Urban Outfitters CEO Sees Hope in ‘Going-out’ Fashions

Richard Hayne said stepping-out styles have seen an uptick recently, despite the pandemic, boding well for spring.

By Evan Clark on March 2, 2021WWD The Urban Outfitters Paris store. Courtesy Urban Outfitters Inc. just barely eked out a profit last year, but cofounder, chairman and chief executive officer Richard Hayne is seeing signs of a kind of reawakening. “We’re particularly excited by the recent uptick in demand for ‘going-out’-type apparel and believe this bodes well for our spring and summer seasons,” Hayne said as the company reported retail results. Count that as one more sign of loosening after a tough year. But while more people are getting vaccinated and the COVID-19 caseload is down from its peak, there are growing warnings from medical experts that it is still too early for a return to normal life, with many people unvaccinated and new variants threatening. Despite those warnings, restrictions are starting to ease in some places, such as Texas, which on Tuesday said it would drop its mask mandate and allow businesses to reopen at full capacity. Retailers are certainly ready to put 2020 behind them. Urban Outfitters’ net income for the fourth quarter grew to $28.6 million, or 29 cents a diluted share, from earnings of $19.5 million, or 20 cents, a year ago. Adjusted earnings per share of 30 cents came in 2 cents ahead of the 28 cents analysts projected. Sales for the three months ended Jan. 31 slipped to $1.1 billion from $1.2 billion a year earlier. Digital sales rose at a double-digit clip, but it wasn’t enough to overcome in-store declines. By brand, comparable retail sales increased 6 percent at Free People, but fell 6 percent at the company’s namesake chain and dropped 11 percent at the Anthropologie Group. Hayne told analysts on a conference call that while consumers had been focusing on “casual at-home comfortable” styles, “we started to see that break a bit.” In the last week of February, for instance, seven of the top-10-selling items on antropologie.com were dresses, after a year when only one or two dresses would rank in the top 10. “That’s a very striking change,” Hayne said. “Now some of that definitely could be product-related, and some of that could be imagery related, both of which I think improved, but it is a striking change, and one that we find very positive. “I think that we’re beginning to see…what I’m calling ‘going-out fashion,’ start to take hold,” Hayne said. “Just about everything you’re hearing in the media today is starting to reinforce that, I want to get out and be with friends again and go out to dinner and do this and that. So I think the apparel business will be in for a change in terms of what categories sell.”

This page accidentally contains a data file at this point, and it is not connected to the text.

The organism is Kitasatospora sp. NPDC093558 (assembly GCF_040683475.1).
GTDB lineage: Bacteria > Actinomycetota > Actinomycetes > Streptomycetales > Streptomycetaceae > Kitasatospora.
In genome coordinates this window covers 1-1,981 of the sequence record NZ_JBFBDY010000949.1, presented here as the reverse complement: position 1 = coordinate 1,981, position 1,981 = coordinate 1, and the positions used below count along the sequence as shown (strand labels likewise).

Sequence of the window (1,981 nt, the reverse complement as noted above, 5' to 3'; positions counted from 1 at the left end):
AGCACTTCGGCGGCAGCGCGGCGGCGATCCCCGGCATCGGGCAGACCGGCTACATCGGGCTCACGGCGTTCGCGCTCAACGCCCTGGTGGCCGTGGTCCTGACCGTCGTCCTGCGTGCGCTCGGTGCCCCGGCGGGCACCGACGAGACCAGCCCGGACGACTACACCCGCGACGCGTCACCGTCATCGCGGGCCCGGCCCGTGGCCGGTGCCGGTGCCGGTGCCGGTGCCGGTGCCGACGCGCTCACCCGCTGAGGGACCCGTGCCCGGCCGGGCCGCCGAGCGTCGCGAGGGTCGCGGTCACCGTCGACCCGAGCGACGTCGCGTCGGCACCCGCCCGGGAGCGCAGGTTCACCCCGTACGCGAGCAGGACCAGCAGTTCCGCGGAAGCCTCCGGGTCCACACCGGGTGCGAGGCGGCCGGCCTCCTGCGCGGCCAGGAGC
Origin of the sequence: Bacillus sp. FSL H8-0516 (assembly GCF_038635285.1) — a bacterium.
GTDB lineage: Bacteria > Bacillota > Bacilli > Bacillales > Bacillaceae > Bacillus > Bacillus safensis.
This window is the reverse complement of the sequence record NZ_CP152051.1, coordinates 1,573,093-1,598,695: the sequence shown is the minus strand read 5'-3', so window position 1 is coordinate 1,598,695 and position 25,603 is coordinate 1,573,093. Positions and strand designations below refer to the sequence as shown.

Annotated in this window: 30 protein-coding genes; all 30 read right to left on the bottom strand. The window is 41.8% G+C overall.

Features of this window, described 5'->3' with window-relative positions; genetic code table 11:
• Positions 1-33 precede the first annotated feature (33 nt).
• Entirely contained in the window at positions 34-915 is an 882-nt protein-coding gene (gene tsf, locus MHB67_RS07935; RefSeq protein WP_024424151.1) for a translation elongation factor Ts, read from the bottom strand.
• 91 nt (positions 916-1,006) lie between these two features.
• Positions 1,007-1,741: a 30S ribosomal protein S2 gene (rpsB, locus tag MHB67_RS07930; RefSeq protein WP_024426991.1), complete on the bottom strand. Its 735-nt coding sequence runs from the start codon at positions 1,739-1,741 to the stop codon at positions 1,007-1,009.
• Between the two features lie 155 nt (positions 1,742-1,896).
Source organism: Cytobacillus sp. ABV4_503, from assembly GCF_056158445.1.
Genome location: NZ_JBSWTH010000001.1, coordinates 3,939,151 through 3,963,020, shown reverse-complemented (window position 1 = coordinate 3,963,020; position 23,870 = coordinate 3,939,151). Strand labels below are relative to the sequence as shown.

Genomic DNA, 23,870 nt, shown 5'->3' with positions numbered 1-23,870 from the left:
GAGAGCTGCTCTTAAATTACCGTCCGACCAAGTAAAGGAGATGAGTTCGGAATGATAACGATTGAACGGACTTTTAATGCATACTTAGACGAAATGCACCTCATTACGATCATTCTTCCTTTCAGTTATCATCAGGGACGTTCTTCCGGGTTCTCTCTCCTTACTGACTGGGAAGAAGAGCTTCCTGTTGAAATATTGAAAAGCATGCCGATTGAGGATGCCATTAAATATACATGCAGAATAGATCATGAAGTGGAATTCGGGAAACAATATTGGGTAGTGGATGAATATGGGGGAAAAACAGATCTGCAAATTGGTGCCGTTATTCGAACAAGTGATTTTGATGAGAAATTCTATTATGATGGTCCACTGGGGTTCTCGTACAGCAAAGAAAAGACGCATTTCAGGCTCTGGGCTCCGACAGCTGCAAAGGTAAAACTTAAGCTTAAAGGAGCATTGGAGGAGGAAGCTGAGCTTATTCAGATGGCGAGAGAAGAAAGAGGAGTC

Like most other retailers in a year dominated by the coronavirus, Urban Outfitters logged a sales decline in 2020 — although the company did manage to adjust enough to just barely post a profit. Net income for the 12 months tallied $1.2 million, or 1 cent a diluted share, down from $168.1 million, or $1.67. Sales slipped 13.4 percent to $3.4 billion from $4 billion in 2019. The company continues to push e-commerce. And Frank Conforti, copresident at Urban Outfitters, told analysts that the web was a more profitable channel than stores on a stand-alone basis. But stores are far from going away, and in some ways things are looking up. The firm has 645 locations, including 11 restaurants, and Conforti said about 55 stores would be added this year, while 21 would close — bigger store opening plans than in prior years. “The obvious question is, why open stores with the uncertainty around store traffic,” Conforti said. “The answer is the economics of our new stores are significantly favorable to our existing ones. “Currently, we are successfully negotiating variable rent, also known as percentage rent, on most of our new stores,” he said. “This provides reasonable protection against traffic fluctuation. Additionally, we are receiving significant capital reimbursements on many of our new or renewal locations, making the capital investments in these new stores minimal. “Lastly, our new stores are located primarily in secondary markets where traffic patterns are currently outperforming major metropolitan areas,” he said. “While our new stores have these benefits, many of our existing locations do not. We will need to negotiate better occupancy costs at these existing locations, when leases expire, or we will be forced to close them.”

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